The Lord Jesus told his disciples something similar when he said that we are not to be like the pagans who think that they will be heard because of their many words (Matthew 6:7). Jesus told his disciples not to be like them for your Father knows what you need before you ask him. We are not to approach the Lord the way that others approach their gods. He doesn’t hear us because of what we do, but because of what Christ has done for us to bring us to the Father. We need to remember who we are in Christ. We are children of God through the grace of the Lord Jesus Christ.

(2) Don’t eat any detestable thing

In verses 3 to 21 Moses went on to explain that being holy to the Lord meant not eating any detestable thing. The laws that governed what the Israelites could eat would have been another way that Israel were set apart from the nations around them. It was to mark them out as being different.

We are not told what made some things permissible to eat and what made others detestable. But one of the clear differences between the Israelites and the nations around them was what they were willing to put on their plate and eat. The food laws had to do with what animals were to be regarded as clean and could be eaten and those that were regarded as unclean and could not be eaten. The list is divided into three general areas 1) land animals 2) water animals and 3) winged animals.

  • Land animals

In verse 4 and 5 Moses listed the land animals that they were able to eat. The principle that they were to follow is then given in verse 6. They could eat any animal that had a divided hoof and that also chewed the cud. The cud is the partly digested food that in some animals gets sent back up from the stomach to the mouth for a second round of chewing. It gets chewed again before it goes back down into the stomach to be fully digested.

The Israelites are told that they can eat of any animal were both conditions are met – they chew the cud and have a divided hoof. Animals that chew the cud but didn’t have divided hoof couldn’t be eaten and neither could animals that had a divided hoof that didn’t chew the cud. The pig was given as an example of the later.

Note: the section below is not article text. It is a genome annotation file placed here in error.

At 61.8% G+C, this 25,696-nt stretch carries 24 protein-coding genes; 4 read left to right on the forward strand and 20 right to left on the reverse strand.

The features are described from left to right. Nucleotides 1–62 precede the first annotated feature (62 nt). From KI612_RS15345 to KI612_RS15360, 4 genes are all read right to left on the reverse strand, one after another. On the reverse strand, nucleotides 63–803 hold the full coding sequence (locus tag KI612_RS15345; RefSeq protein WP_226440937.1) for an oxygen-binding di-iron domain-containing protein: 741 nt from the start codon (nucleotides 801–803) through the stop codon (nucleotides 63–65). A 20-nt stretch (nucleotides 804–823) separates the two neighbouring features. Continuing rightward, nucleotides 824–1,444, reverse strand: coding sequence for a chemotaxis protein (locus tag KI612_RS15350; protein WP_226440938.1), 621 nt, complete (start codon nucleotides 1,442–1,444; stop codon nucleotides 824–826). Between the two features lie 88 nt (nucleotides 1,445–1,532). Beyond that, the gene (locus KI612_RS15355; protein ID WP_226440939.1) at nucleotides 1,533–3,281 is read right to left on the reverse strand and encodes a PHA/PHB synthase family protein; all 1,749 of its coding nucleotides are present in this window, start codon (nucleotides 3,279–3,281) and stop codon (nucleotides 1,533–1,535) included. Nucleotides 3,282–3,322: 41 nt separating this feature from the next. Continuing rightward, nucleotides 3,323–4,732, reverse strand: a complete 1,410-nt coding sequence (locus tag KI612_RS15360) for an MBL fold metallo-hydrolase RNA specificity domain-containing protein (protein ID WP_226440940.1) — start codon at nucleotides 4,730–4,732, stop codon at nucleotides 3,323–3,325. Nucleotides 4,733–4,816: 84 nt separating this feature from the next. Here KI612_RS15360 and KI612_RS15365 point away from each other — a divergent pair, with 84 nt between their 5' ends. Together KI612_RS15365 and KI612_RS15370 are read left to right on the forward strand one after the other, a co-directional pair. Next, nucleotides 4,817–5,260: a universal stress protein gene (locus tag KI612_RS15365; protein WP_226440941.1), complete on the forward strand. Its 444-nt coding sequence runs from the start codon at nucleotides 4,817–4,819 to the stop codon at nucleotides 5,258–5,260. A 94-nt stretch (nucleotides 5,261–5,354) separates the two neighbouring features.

• Water animals

In verses 9 to 10 Moses states the principle that was govern what they could catch and eat from the water. If it has fins and scales it could be eaten, but if it didn’t it couldn’t. So, a snapper would have been OK to order at the fish and chip shop, but calamari and prawn cocktails would have been off the menu for sure.

  • Winged animals

The last general category of animals is those with wings including insects. They are told that they could eat of every clean bird. We aren’t told what birds are clean only those that weren’t in verses 12 to 18. In verse 19 all winged insects are ruled out.

After these three general categories of creatures two further prohibitions are given. Firstly, the Israelites were told that they couldn’t eat anything that they came across that had died naturally rather than having been butcher, although it was perfectly OK to they could give it to a foreigner to eat. Lastly, they were not to cook a kid (a baby goat) in its mother milk.

  • No clear explanation

What you might have noticed as you read these instructions is there is no explanation given as to why some creatures were able to be eaten and others were regarded as unclean and could not be eaten.

Lots of suggestions have been made over the course of history such as some animals being safer to eat than others as though the food laws were a matter of health and hygiene. Another suggest has been that some animals were associated with pagan rituals. Others suggest that some animals were ruled out because they would eat the rotting flesh of other dead animal. None of them are bad suggestions, but no explanation stretches wide and far enough to cover all the unclean animals.

For instance, in the case of dead animals if it was just a matter of hygiene why would be Ok for foreigner living among the Israelites to eat something that the Israelite couldn’t because of health and safety. The only explanation given in verse 21 for why the Israelite couldn’t eat it and why the foreigner could was …

Deuteronomy 14:21

“But you are a people holy to the Lord your God”